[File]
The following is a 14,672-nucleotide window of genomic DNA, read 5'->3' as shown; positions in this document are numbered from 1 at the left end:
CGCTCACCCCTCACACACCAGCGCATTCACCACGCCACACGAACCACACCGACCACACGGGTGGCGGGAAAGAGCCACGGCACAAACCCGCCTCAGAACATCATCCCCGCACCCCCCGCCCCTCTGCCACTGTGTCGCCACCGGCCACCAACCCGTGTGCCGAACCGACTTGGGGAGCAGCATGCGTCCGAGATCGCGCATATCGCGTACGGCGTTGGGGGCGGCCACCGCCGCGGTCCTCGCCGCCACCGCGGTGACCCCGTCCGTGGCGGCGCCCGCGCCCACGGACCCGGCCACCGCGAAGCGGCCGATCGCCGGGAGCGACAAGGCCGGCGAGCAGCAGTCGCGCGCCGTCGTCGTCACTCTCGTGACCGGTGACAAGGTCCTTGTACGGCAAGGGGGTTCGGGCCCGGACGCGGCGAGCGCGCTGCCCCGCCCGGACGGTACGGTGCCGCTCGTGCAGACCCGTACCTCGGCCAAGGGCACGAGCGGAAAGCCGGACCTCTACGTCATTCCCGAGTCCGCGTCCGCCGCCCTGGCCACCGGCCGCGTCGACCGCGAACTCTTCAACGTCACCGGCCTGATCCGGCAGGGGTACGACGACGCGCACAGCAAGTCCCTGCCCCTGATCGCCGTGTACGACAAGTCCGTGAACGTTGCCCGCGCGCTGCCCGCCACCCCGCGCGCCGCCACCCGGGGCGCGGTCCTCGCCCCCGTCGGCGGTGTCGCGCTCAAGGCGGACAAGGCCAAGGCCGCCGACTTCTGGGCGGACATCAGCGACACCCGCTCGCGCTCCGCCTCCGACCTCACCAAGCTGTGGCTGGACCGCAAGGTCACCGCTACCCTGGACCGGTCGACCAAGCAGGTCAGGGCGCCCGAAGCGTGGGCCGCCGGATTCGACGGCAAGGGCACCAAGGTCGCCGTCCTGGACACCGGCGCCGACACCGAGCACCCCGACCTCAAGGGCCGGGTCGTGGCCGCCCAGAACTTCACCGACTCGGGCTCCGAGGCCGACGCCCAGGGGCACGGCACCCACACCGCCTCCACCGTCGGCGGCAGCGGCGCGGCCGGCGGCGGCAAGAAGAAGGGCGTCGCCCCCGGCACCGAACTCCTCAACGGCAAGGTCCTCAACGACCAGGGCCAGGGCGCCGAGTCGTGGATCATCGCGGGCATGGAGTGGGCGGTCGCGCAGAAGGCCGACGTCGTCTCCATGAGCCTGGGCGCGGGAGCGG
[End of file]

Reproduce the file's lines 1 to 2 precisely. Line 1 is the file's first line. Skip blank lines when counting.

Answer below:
The following is a 14,672-nucleotide window of genomic DNA, read 5'->3' as shown; positions in this document are numbered from 1 at the left end:
CGCTCACCCCTCACACACCAGCGCATTCACCACGCCACACGAACCACACCGACCACACGGGTGGCGGGAAAGAGCCACGGCACAAACCCGCCTCAGAACATCATCCCCGCACCCCCCGCCCCTCTGCCACTGTGTCGCCACCGGCCACCAACCCGTGTGCCGAACCGACTTGGGGAGCAGCATGCGTCCGAGATCGCGCATATCGCGTACGGCGTTGGGGGCGGCCACCGCCGCGGTCCTCGCCGCCACCGCGGTGACCCCGTCCGTGGCGGCGCCCGCGCCCACGGACCCGGCCACCGCGAAGCGGCCGATCGCCGGGAGCGACAAGGCCGGCGAGCAGCAGTCGCGCGCCGTCGTCGTCACTCTCGTGACCGGTGACAAGGTCCTTGTACGGCAAGGGGGTTCGGGCCCGGACGCGGCGAGCGCGCTGCCCCGCCCGGACGGTACGGTGCCGCTCGTGCAGACCCGTACCTCGGCCAAGGGCACGAGCGGAAAGCCGGACCTCTACGTCATTCCCGAGTCCGCGTCCGCCGCCCTGGCCACCGGCCGCGTCGACCGCGAACTCTTCAACGTCACCGGCCTGATCCGGCAGGGGTACGACGACGCGCACAGCAAGTCCCTGCCCCTGATCGCCGTGTACGACAAGTCCGTGAACGTTGCCCGCGCGCTGCCCGCCACCCCGCGCGCCGCCACCCGGGGCGCGGTCCTCGCCCCCGTCGGCGGTGTCGCGCTCAAGGCGGACAAGGCCAAGGCCGCCGACTTCTGGGCGGACATCAGCGACACCCGCTCGCGCTCCGCCTCCGACCTCACCAAGCTGTGGCTGGACCGCAAGGTCACCGCTACCCTGGACCGGTCGACCAAGCAGGTCAGGGCGCCCGAAGCGTGGGCCGCCGGATTCGACGGCAAGGGCACCAAGGTCGCCGTCCTGGACACCGGCGCCGACACCGAGCACCCCGACCTCAAGGGCCGGGTCGTGGCCGCCCAGAACTTCACCGACTCGGGCTCCGAGGCCGACGCCCAGGGGCACGGCACCCACACCGCCTCCACCGTCGGCGGCAGCGGCGCGGCCGGCGGCGGCAAGAAGAAGGGCGTCGCCCCCGGCACCGAACTCCTCAACGGCAAGGTCCTCAACGACCAGGGCCAGGGCGCCGAGTCGTGGATCATCGCGGGCATGGAGTGGGCGGTCGCGCAGAAGGCCGACGTCGTCTCCATGAGCCTGGGCGCGGGAGCGG